Dr. Fauci Just Gave This Warning About the Next COVID Surge

He says "the history of the surges" hints at what could happen next.

In regards to the COVID-19 pandemic, there is some good news right now: Over 76 percent of eligible Americans have gotten vaccinated, according to the Centers for Disease Control and Prevention (CDC); there are under 100,000 new cases of COVID-19 per day for the first time in more than two months, The New York Times reports; and boosters are being rolled out to keep protection high among the vaccinated. But, according to Anthony Fauci, MD, the White House's chief medical adviser, while things are "certainly going in the right direction," he's warning that it's not time to declare victory yet. In a new interview with Dana Bash on CNN's State of the Union, Fauci said, "Don't just throw your hands up and say it's all over," because another COVID surge could soon come.

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During his Oct. 10 interview on State of the Union, Fauci did confirm there's reason to be optimistic. "We do want to celebrate and look forward to the fact that we are going in the right direction," he said, noting that the seven-day average of new COVID cases is below 100,000, hospitalizations are below 10,000, and deaths are below 2,000–numbers we haven't seen in months. "That's the good news. And, hopefully, it's going to continue to go in that trajectory, downward," Fauci said. But, he cautioned COVID-19 may not be done with us yet.

"We have to just be careful that we don't prematurely declare victory in many respects. We still have around 68 million people who are eligible to be vaccinated that have not yet gotten vaccinated," he said. "If you look at the history of the surges and the diminutions in cases over a period of time, they can bounce back."

Fauci warned that we could face another COVID surge, if more people in the U.S. don't get vaccinated. He also pointed out that the potential emergency use authorization of the vaccines for younger kids (ages 5 to 11) could help keep numbers moving in the right direction. "The data regarding the safety and the immunogenicity of vaccines in children is going to be coming before the FDA [U.S. Food and Drug Administration] relatively soon. And if they then wind up getting vaccinated, then yet you have another segment of the population that can be protected," he explained.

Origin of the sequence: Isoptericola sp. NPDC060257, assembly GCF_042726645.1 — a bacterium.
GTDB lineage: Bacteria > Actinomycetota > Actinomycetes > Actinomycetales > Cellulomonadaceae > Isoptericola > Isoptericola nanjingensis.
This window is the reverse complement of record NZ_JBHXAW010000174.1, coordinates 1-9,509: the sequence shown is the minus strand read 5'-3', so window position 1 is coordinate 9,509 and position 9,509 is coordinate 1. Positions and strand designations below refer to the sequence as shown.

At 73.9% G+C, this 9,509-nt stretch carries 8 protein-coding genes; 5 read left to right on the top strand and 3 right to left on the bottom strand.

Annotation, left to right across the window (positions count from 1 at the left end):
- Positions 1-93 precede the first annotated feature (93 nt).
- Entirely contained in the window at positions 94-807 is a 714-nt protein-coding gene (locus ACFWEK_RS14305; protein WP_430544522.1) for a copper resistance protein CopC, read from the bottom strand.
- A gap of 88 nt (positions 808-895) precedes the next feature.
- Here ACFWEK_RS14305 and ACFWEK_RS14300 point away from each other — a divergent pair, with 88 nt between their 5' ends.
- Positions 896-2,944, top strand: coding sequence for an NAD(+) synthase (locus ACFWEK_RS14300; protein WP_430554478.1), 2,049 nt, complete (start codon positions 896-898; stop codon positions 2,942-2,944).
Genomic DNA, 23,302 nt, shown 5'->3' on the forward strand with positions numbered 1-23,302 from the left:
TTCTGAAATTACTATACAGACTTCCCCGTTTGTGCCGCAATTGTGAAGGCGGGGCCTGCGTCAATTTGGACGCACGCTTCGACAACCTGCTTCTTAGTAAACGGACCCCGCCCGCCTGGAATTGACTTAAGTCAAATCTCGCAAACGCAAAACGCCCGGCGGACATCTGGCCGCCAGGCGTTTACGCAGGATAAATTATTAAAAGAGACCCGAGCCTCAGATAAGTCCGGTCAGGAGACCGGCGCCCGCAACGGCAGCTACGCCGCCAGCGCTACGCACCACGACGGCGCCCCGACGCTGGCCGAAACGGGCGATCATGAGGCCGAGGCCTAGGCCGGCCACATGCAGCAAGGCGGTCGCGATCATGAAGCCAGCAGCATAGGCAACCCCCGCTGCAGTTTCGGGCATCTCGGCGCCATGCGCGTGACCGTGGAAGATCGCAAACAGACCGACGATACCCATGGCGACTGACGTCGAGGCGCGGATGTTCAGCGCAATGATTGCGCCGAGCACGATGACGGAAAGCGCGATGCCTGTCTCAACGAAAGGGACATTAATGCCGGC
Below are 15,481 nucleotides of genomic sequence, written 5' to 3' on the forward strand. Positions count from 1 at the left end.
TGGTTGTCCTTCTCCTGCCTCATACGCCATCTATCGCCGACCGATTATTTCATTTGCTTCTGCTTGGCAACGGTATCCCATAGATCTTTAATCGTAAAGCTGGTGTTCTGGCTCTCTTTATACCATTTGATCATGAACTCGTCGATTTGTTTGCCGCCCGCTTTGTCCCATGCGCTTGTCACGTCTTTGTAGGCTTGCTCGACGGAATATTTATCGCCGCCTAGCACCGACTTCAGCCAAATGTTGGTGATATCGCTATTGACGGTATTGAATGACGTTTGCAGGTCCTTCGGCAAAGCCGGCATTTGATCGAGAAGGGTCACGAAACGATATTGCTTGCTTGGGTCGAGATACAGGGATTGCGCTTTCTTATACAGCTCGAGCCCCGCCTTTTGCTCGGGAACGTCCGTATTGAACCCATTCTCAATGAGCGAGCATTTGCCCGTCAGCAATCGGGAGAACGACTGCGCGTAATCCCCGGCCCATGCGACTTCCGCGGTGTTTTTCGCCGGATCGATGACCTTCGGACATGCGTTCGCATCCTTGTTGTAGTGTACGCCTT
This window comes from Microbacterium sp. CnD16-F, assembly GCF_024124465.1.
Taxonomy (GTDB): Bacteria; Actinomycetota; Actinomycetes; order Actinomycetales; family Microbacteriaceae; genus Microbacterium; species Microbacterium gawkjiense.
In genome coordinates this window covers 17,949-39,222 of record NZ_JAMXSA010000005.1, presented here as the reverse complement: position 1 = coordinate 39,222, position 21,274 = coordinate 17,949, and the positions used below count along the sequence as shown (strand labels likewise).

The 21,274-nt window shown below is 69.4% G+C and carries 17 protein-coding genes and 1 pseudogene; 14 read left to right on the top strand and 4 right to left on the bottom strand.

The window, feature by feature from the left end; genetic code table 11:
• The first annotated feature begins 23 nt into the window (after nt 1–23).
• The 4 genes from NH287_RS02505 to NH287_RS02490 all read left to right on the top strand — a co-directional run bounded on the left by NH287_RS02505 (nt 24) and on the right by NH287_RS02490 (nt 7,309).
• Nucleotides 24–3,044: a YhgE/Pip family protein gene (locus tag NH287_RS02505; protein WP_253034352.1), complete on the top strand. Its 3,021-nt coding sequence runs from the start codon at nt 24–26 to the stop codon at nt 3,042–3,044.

On CBS's Face the Nation on Oct. 10, former FDA commissioner and Pfizer board member Scott Gottlieb, MD, gave some insight into exactly when children under 12 will be able to get their shots. (Right now, only the Pfizer vaccine has emergency use authority for those ages 12 to 17.) "The FDA [advisory committee] is meeting Oct. 26 … to discuss this application. Assuming that they authorize the use of the vaccine, CDC's Advisory Committee is going to meet on Nov. 2 and Nov. 3 and make a final decision about who should be eligible for the vaccine. And assuming both of those events go well, and you get a positive recommendation out of both the FDA and CDC, this should be available almost immediately after the CDC makes a final recommendation and be available in pharmacies and perhaps pediatricians' offices as well," he said.

However, Face the Nation host Margaret Brennan pointed out according to a poll the show did, only a little more than a third of parents say they will vaccinate their 5 to 11 year olds as soon as they are authorized, while a quarter of parents will wait and see. According to the Annie E. Casey Foundation's National Kids Count, there are nearly 28.4 million kids between the ages of 5 and 11 in the U.S. If a third of them get vaccinated, that'd be about 9.4 million, which won't move the needle all that much, but is certainly a step forward.

"I was actually encouraged by the results of that survey," Gottlieb said of the CBS poll. "There's a lot of parents like me that, as soon as the vaccines available for their children, are going to go out and get their kids vaccinated, that see the benefits of vaccination. There's a lot of parents that still have a lot of questions around vaccination. I think for them, they should have a conversation with their pediatrician to try to get comfortable with the idea of vaccinating kids."

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On State of the Union, Fauci was asked, in addition to increased vaccinations, what else needs to happen before restrictions can be lifted and we can declare victory over COVID-19. Unfortunately, he said we're still a far way off from that. "Right now, even though we just said it's going in the right direction, we have less than 100,000 cases a day, it's about 95,000 as the seven-day average—that's still way too high," he said.

"We want to get way, way down to that. I mean, I'd like to see it well below 10,000, and even much lower than that," he explained. "But when you're at 95,000, that's still a situation where you have a high degree of dynamic circulation of virus in the community." The closest we've gotten to 10,000 was at the end of June and beginning of July, when the seven-day average was around 12,000. But soon after, the Delta variant took over. By mid-July, daily new cases doubled. They continued to climb until early September, peaking at 176,000, and they've been declining ever since, according to The New York Times data.

"We don't want to always be on our edge that [another COVID surge] is going to happen," Fauci said. "Because it won't if we do what we should be doing, namely, particularly, getting more people vaccinated."

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Jaimie Etkin
Jaimie is the Editor-in-Chief of Best Life. Read more
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